Photo by Diliff
A fire that started 10 miles outside of Yosemite National Park, now covers more than 109 square miles.
Per USA Today, “A wildfire that started about 10 miles outside the borders of Yosemite National Park grew Thursday to more than 109 square miles and destroyed 99 structures, 50 of them homes, fire officials said.”
The reason the fire is spreading so rapidly is because of the winds and low humidity in the area.
Los Angeles Times explains, “Weather conditions in the fire zone will do little to assist firefighters. Winds driven by the rugged, steep terrain and low humidity ‘will create favorable conditions for continued fire growth’ the National Weather Service in Hanford, Calif., said in a statement.”
One town, Mariposa was almost hit (about half a mile away), yet firefighters released a red fire retardant from an airplane.
ABC reports, “The fire came within a half-mile of Mariposa but crews have been able to keep it out of the town by dropping red retardant on the flames burning on nearby slopes and using bulldozers and hand crews to build fire brakes, said Cal Fire spokesman Jason Motta.”
Yosemite National Park itself was not affected, though park rangers are watching for signs of fire in the park. They cautioned asthma sufferers of the smoke and ash from the nearby fires.
USA Today states, “‘Here in Yosemite National Park, we are seeing impacts from the smoke, so we advise anyone in the park with asthma to be aware of air quality,’ said Jaime Richard, Yosemite National Park spokeswoman. ‘But, Yosemite National Park is open and we aren’t seeing a significant impact at this time.’”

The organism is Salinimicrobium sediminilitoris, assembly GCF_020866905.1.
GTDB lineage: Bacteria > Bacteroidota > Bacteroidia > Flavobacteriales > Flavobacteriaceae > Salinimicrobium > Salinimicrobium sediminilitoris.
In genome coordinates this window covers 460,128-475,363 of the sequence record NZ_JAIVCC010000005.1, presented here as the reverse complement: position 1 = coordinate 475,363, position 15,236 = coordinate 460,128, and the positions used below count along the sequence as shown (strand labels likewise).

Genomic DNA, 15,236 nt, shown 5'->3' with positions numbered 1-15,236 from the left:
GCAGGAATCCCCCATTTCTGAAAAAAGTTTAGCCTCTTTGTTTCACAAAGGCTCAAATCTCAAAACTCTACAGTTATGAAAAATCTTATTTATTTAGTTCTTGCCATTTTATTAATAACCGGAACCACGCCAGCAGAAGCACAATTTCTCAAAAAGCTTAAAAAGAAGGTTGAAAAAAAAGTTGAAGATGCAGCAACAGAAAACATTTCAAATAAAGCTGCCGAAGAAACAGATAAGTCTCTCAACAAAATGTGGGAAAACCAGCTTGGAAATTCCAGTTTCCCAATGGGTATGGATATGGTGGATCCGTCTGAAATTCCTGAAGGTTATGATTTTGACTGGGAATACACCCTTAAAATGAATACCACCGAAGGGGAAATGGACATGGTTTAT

Worst yet, though, as the fire moved East it hit an area of trees destroyed by bark beetles.
Per Los Angeles Times, “As the conflagration moves east, he said, flames are encroaching on areas where trees have been killed off by bark beetles.”
The rain and snow which came down in the winter caused the trees become dense, which made it difficult to put out the fire.
ABC explains, “Record rain and snowfall in the mountains this winter abruptly ended California’s five-year drought. But that has increased the challenge for crews battling flames feeding on dense vegetation.”
Yosemite National Park has volunteer opportunities for people to help in the park.
Yosemite reports, “These positions may include camp hosts, visitor information assistants, wildlife researchers, wilderness patrols, volunteer crew leaders, etc.” Pray for comfort for those who lost homes in the fire. Pray for wisdom for Yosemite rangers. Pray also for many to come to know the hope of Christ.